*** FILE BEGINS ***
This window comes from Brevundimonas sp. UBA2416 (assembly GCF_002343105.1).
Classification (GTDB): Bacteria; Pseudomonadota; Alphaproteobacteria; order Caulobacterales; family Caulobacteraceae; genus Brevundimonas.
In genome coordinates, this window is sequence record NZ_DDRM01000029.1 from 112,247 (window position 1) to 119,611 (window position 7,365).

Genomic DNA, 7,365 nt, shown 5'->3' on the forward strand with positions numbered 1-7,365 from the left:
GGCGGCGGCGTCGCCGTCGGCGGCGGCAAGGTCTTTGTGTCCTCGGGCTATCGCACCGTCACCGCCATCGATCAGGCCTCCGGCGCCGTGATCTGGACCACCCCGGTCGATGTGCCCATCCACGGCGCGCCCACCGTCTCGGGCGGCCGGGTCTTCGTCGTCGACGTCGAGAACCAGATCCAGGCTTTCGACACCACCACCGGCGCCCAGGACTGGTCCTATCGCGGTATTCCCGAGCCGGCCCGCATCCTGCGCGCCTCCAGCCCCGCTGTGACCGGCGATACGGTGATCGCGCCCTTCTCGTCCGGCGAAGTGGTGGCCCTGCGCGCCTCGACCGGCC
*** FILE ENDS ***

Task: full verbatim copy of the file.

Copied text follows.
This window comes from Brevundimonas sp. UBA2416 (assembly GCF_002343105.1).
Classification (GTDB): Bacteria; Pseudomonadota; Alphaproteobacteria; order Caulobacterales; family Caulobacteraceae; genus Brevundimonas.
In genome coordinates, this window is sequence record NZ_DDRM01000029.1 from 112,247 (window position 1) to 119,611 (window position 7,365).

Genomic DNA, 7,365 nt, shown 5'->3' on the forward strand with positions numbered 1-7,365 from the left:
GGCGGCGGCGTCGCCGTCGGCGGCGGCAAGGTCTTTGTGTCCTCGGGCTATCGCACCGTCACCGCCATCGATCAGGCCTCCGGCGCCGTGATCTGGACCACCCCGGTCGATGTGCCCATCCACGGCGCGCCCACCGTCTCGGGCGGCCGGGTCTTCGTCGTCGACGTCGAGAACCAGATCCAGGCTTTCGACACCACCACCGGCGCCCAGGACTGGTCCTATCGCGGTATTCCCGAGCCGGCCCGCATCCTGCGCGCCTCCAGCCCCGCTGTGACCGGCGATACGGTGATCGCGCCCTTCTCGTCCGGCGAAGTGGTGGCCCTGCGCGCCTCGACCGGCC